Resolving cash flow issues and protecting long-standing relationships.
JCLM was recently instructed by an SME property developer based in London with a complex complaint about the financial and mortgage advice he received from a regulated advisory firm, and its owner.
The complaint about the firm is essentially that it failed to secure suitable mortgage finance for our client and made misrepresentations in respect of the remaining lease tenure that would be acceptable to a lender on its panel.
When the loan application was ultimately rejected over lender concerns about security our client was forced into obtaining expensive bridging loan finance (without any suitable and competitive alternative finance being sought by the firm) and encouraged to increase its indebtedness by the firm through taking out additional expensive lending over prime London property. This London property was at the time competitively mortgaged and our client has now been forced to sell some elements of this portfolio with less equity available than otherwise would have been the case. Our client also has concerns over the size of commission the firm has received from various lenders as a driver for encouraging our client to over-leverage: commissions which have not been disclosed.
While the complaint with the firm for breach of MCOB and FCA Principles and negligence/breach of fiduciary duty is ongoing the owner of the firm at the time our client was seeking to suitable finance offered to lend our client money himself in his own personal capacity. In doing so he sought by way of loan agreement to deprive our client of some of his rights pursuant to the Consumer Credit Act.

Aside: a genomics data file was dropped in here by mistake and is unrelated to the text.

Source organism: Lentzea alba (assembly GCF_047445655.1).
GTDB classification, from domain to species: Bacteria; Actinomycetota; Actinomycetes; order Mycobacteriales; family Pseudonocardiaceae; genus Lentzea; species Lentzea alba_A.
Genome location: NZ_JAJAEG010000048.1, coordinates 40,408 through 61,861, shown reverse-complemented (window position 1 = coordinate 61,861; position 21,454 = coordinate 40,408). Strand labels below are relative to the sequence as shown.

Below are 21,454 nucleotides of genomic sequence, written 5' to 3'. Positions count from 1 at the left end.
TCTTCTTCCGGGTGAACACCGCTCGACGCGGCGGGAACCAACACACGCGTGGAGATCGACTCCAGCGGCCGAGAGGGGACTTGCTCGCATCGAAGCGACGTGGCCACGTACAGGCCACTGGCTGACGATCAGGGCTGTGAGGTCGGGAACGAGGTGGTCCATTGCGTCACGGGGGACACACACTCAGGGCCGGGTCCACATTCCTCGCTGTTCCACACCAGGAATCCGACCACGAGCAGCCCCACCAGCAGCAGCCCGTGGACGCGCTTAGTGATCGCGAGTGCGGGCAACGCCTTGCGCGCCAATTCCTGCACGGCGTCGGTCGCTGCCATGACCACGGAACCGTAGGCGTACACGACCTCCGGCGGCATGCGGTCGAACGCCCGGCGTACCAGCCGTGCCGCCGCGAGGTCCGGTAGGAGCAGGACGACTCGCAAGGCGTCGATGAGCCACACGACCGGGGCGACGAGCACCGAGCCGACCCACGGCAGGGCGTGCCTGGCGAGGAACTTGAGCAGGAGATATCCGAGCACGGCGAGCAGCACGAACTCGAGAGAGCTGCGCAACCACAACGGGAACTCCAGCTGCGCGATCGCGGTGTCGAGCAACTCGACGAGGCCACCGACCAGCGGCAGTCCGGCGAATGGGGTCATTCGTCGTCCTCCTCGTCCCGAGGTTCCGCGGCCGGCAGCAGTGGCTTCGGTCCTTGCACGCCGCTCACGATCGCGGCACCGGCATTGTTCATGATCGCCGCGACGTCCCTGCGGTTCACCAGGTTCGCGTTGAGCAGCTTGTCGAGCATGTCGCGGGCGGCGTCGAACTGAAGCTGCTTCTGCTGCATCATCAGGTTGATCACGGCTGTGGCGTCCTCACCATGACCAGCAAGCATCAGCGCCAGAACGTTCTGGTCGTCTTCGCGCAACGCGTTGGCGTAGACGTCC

We consider that it is unfair to seek to deprive our client of such rights (when the FCA now regulates consumer credit) and for an owner of a regulated firm to offer finance in his personal capacity (without any clear indication as to whether he had the necessary FCA permissions/authorisations to carry out lending activity in such capacity) is potentially against FCA rules and practices and- in any event- potentially constitutes a conflict of interest between himself and the regulated firm. The matter is presently subject to negotiation between the parties.
I engaged with Jamie to assist me with my dispute. Matters had become circular and it felt as though I was becoming a little out of my depth with a legal process appearing inevitable. Jamie unselfishly encouraged me to keep dialogue going and armed me with a greater understanding around the law relating to my dispute. This resulted in far improved dialogue with the other party and an eventual settlement.
– Alex, from Stockport
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